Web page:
Contact lens recall stepped up under FDA pressure: How to stay safe

Avaira Toric contact lenses
CooperVision
avaira toric, contact lenses, coopervision
Avaira Toric contact lenses
CooperVision

(CBS/AP) A little-publicized contact lens recall is coming into focus now that the FDA is on the case.

CooperVision - one of the country's largest eye care companies - issued its second announcement in two months about the recall of 600,000 Avaira Toric contact lenses. The company first announced the recall Aug. 19 and said it had focused its efforts on more than 7,000 eye care professionals who sell the lenses.

The lenses had been linked to pain, red eye, and blurry vision by wearers. Some Avaira Toric lens wearers have been sent to the emergency room in excruciating pain, MSNBC reported.

The FDA said Tuesday that the company needed a larger effort to alert consumers to the defective products, which contain a residue caused by a manufacturing problem.

FDA spokesperson Morgan Liscinsky said the agency is reviewing CooperVision's latest announcement to see if it addresses the agency's concerns over the scope of the recall.

"Failing resolution of those concerns, the FDA may issue a separate public communication," Liscinsky said in an emailed statement.

The public tug-of-war between CooperVision and the FDA underscores the federal agency's limited authority to dictate the handling of recalls.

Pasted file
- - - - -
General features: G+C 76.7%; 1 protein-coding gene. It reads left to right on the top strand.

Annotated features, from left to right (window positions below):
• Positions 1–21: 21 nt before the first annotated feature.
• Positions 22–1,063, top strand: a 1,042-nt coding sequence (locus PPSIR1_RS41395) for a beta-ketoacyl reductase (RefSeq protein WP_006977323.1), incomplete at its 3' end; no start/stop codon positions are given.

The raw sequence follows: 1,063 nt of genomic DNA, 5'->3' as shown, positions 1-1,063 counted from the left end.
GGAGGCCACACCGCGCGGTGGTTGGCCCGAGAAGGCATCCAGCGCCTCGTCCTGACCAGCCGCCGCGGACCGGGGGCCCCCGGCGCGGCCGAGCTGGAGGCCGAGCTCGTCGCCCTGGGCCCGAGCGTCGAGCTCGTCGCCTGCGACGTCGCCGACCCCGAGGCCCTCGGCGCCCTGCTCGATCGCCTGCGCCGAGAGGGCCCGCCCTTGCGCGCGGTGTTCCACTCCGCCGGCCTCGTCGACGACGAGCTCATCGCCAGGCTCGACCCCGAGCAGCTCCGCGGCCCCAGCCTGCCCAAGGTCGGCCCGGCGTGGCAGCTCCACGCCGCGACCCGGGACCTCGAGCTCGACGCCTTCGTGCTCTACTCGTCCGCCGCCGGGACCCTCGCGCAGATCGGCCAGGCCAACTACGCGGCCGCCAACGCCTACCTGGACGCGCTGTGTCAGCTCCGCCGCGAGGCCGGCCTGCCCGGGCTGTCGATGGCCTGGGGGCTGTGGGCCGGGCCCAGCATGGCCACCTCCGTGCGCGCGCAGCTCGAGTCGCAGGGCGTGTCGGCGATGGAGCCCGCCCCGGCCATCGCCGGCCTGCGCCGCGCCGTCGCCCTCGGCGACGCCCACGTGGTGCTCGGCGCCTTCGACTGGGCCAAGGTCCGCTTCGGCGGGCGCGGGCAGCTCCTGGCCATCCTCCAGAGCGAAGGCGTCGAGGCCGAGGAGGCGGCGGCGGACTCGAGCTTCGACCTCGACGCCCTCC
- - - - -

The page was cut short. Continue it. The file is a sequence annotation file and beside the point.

Typically, the agency negotiates the terms of product recalls with companies, though the agency cannot order a company to recall a product or dictate the terms of the plan. Earlier this year the FDA gained the power to order recalls of unsafe food, however. Consumer advocates and some lawmakers have long supported giving FDA the same power to order recalls of drugs and medical products, though efforts have never passed Congress.

CooperVision said it "has fully cooperated with the FDA and continues to closely monitor the situation." The company notified its customers and asked eye care practitioners to contact their patients regarding the recall. Reports of hazy, discomfort, and severe eye pain have persisted since the first recall announcement.

"It is very frustrating that they're not more vocal about it and that the FDA hasn't warned more people," contact-wearer Mellisa Cotton, 40, of Atlanta, who said she suffered two corneal abrasions this summer after wearing the recalled lenses, told MSNBC. "Next to labor, a corneal abrasion is one of the most painful things you can have."

CooperVision said it was unaware of any permanent eye or vision damage linked to the products.

More than 8 million lenses are affected by the problems, according to the FDA, though only 600,000 made it onto the U.S. market.

Concerned contact lens wearers can go to the CooperVision recall web page and enter the lot number of the package to determine whether the lenses have been recalled.

Consumers can also contact CooperVision's consumer hotline at 855-526-6737.

Did you purchase one of the recalled packages? You can return it to your eye care practitioner or wherever you purchased the package.